Re: The Power of Groves: The VRML View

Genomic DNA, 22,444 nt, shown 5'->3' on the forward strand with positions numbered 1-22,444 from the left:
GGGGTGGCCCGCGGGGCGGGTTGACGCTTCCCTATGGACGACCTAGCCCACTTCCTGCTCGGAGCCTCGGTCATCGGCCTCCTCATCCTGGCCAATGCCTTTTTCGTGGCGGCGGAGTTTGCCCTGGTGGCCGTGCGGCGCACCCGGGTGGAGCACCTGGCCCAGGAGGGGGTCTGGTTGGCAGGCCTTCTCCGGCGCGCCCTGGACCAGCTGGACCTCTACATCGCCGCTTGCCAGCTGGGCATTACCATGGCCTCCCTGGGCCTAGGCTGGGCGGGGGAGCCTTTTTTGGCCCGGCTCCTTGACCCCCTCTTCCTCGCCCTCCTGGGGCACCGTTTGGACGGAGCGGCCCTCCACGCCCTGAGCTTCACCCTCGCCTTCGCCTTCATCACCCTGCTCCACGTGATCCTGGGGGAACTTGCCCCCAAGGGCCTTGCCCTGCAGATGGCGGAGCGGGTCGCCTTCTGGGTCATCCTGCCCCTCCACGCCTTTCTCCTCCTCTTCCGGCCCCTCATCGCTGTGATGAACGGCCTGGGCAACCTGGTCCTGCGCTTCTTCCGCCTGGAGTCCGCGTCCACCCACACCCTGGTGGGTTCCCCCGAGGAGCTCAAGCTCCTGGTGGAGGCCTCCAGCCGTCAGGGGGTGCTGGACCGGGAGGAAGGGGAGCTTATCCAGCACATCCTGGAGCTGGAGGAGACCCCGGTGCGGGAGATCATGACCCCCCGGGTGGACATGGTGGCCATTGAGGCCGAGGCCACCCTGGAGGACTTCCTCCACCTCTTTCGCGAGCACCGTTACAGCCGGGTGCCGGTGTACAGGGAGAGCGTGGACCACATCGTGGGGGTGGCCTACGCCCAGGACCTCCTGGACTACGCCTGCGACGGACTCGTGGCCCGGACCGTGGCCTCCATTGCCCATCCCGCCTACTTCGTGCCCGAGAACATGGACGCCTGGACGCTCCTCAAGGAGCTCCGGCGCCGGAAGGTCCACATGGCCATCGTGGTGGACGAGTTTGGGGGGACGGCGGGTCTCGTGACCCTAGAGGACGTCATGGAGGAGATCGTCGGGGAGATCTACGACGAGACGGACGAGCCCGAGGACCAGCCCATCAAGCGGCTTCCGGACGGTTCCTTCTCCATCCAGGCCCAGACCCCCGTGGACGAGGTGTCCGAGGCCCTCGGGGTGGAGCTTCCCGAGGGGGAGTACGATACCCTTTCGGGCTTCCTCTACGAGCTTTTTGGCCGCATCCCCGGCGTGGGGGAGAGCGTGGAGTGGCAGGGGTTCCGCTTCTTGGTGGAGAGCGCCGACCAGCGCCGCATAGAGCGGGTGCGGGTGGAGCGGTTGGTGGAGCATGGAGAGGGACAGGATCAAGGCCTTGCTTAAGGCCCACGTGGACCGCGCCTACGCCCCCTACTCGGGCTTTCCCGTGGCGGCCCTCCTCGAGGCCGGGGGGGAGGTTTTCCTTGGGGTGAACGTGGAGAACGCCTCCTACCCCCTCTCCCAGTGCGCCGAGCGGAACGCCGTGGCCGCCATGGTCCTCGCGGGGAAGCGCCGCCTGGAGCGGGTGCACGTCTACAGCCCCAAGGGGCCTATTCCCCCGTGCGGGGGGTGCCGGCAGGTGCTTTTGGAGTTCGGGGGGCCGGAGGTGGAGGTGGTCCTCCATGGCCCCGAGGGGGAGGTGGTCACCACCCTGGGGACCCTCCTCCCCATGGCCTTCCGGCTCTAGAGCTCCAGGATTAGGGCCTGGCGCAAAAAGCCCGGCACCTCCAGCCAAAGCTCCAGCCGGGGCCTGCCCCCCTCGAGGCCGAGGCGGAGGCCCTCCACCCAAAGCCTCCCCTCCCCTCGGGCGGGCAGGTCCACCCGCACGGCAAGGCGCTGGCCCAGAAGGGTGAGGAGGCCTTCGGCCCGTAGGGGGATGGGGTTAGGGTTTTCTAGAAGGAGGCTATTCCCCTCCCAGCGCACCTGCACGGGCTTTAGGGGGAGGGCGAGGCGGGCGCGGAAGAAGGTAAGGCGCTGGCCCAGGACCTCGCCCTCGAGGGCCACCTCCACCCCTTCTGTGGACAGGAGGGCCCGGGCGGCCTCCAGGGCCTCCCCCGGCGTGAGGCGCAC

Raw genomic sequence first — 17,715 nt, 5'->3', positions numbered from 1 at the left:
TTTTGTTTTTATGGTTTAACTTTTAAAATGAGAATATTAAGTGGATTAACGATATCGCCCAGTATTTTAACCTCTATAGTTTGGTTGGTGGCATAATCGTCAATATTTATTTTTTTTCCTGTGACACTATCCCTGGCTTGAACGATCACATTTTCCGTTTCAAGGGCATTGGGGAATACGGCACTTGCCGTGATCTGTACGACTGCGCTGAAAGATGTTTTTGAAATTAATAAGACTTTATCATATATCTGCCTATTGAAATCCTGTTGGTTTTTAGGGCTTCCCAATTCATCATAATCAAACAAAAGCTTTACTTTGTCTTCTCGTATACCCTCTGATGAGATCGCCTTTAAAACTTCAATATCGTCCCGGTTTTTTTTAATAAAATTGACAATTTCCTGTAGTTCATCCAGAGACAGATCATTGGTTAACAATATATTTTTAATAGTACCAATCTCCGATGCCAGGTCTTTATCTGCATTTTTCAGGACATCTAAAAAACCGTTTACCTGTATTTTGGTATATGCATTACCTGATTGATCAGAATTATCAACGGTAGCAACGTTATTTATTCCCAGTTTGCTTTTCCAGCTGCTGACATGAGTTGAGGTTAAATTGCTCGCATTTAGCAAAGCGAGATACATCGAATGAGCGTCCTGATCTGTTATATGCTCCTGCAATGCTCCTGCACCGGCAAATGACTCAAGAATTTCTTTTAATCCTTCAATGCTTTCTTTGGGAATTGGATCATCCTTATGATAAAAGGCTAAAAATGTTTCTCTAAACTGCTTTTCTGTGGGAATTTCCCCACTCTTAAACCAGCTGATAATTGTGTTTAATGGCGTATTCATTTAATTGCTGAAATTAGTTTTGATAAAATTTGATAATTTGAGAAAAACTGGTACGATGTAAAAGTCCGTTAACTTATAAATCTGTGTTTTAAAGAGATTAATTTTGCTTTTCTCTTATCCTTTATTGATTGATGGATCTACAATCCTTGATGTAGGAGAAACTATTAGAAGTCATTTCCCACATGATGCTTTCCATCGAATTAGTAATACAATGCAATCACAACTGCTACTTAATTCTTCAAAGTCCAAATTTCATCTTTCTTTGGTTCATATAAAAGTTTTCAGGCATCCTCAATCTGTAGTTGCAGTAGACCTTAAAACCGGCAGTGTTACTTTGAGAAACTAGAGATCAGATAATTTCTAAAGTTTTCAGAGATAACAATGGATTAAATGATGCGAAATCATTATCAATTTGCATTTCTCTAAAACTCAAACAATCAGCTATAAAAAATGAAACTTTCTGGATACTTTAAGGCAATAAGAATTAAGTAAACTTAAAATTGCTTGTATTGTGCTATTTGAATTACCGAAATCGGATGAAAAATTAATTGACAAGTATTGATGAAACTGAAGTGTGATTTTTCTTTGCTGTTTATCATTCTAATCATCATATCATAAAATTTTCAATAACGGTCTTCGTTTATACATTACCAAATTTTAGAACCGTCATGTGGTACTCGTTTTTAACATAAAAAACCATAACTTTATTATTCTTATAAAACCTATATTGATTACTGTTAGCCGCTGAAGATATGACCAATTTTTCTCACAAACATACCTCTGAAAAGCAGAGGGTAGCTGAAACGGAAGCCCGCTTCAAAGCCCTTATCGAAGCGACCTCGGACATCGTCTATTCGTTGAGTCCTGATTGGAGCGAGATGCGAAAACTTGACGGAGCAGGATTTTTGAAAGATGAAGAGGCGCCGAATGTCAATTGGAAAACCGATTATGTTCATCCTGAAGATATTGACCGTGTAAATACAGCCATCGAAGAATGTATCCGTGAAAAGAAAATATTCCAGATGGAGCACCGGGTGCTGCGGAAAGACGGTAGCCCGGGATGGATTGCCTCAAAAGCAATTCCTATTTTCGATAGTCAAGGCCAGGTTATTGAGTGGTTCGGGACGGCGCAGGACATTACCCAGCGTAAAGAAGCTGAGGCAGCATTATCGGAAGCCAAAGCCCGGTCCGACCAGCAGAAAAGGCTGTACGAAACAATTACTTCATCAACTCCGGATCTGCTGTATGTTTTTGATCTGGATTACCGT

Steve Schafer wrote: > > On Fri, 11 Feb 2000 20:25:55 -0600, you wrote: > > >Hint: it is obvious to map XML elements to VRML nodes and XML > >attributes to VRML fields. If you try that, how much and what kind of > >information do you lose if you do? > > Beats me. That's why I was asking you. Or are you telling me that I > have to go and learn VRML and redo the entire analysis myself? Some > sort of rite of passage? No, I gave a description of the VRML abstraction. In one post is most of the information you need. You are well trained. Can you do the analysis with groves? Not? Ok, then is the grove description too abstract to be easily understood by a well trained person? Is the description I gave inadequate? Not formal enough? What would be formal enough? A universal framework of definitions? Which one? It helps to evaluate the suitability of the tool as a universal framework of definitions for specifying languages. > >Regardless, the point of this is to bring everyone along with the > >discussion, to make all of the thread participants comfortable with > >groves in order to evaluate their suitability for untangling the W3C > >language specifications and any others. > > Perhaps that is _your_ point, but it is certainly not the reason that > I asked the questions that I did and got the thread started in the > first place. There is a rather large and interesting audience here. Some of them are not technical, but financial. There is a growing unease that their recommendations to their investors based on the work from the W3C are not based on sound technology. In other words, hacks are not necessarily the best way. They are the quick way, they make a big splash, they work for awhile, then as you say, inconsistencies are found. For some, it is necessary to get the business of using the web on a more sound footing. Exploring the power of groves may be one piece of that strategy just as getting more intelligent routers that can handle load balancing may be another. > Groves are not an "end user" technology, > any more than assembly language, for example, and I don't see a lot of > point in expending effort in producing a _Groves for Dummies_. Nobody > to whom that kind of book would be addressed would even care to read > it. _Groves for Technically-Inclined Persons_ would be more realistic. So far, the very powerful and influential people in the W3C community have looked past groves. Political or technical? If the latter, we can drop this. If the former, then the consumers are ill-served. > No, it's the second step. The first step is to observe and analyze the > problem, and attempt to determine the requirements. That is why I suggest we look at some real world issues such as VRML and the problems of using XML as a second encoding. There are both political and technical issues. If we can demonstrate a technical advantage, the political issues are exposed as just that and reasonable individuals can proceed reasonably. The political issues are the *usual ones* so we don't have to get into that. The technical issues expose some interesting problems when using XML that aren't there when groves are applied although they reappear when the property sets of XML are used. > The second step is > to build an abstraction that you expect will be able to serve as the > basis for the solution of that problem. Right. On the table is the groves conceptual framework. Should it be rebuilt, discarded, or applied? Eliot is an influential editor and is suggesting the W3C could start over. I don't feel good about that suggestion, but given the W3C's political influence and history of burglary, I'm not sure it isn't the expedient way. I don't propose to change their vocation. > That's why I'm curious about the history of VRML. It's all part of the analysis. Right. Coming back to that presently. > >HTML works. > > Which universe do you live in? Everyone I know despises HTML. They use > it because it's the only game in town, but they look forward to the > day that it finally goes away. Hmm. Just a short five years ago, many of us here were explaining to the HTML community (eg, Dan Connoly) that they had put a hack out there that despite its massive popularity would require the same group then being lambasted (the SGML community) to come back and clean up. HTML and DHTML are working for many applications. Easy to teach, easy to apply let's say compared to hacking in the MFC with window handles and the like just to build a simple dropdown box. HTML has not been the only game in town for a decade. I worked with markup systems on networks with stylesheets ten years ago. Who convinced you and your friends that it was the "only game in town"? Well-trained? Perhaps. Easily lead or ill-informed? Perhaps. Perhaps it was just the easiest game in town. Fact is, we take this worm a bit at at time, feed the young bird what it can swallow, convince the moneymen to let the bird fly, and we do the next sensible thing with the next worm. At this juncture, we posit that we need a universal framework of definitions to specify languages. Now, why do we need that, what should be in that framework, and what will be the results of applying it? Quick. Another bird, the so called universal schema language, is about to fly. Looking at it, in my opinion, it is yet another overbuilt baroque spec that may make things harder, not easier for the consumers. But that is just an opinion. Frankly, given good RDBs, DTDs, and scripting languages with class support, plus some system-specific but excellent techniques such as HTC files, I can do most of the work on my plate today. A can of worms, yes, but easy to swallow. I can't say the X-schema is easy to swallow now that a committee has hacked it. It was a pretty good idea when it was DTDs as instances plus datatypes. > Fine. I'd be happy to. So tell me about the problems you've had with > other data abstractions so that I can try to determine whether or not > groves would work better. I gave a break down. You did not find it formal enough. I shall simplify. Next post. len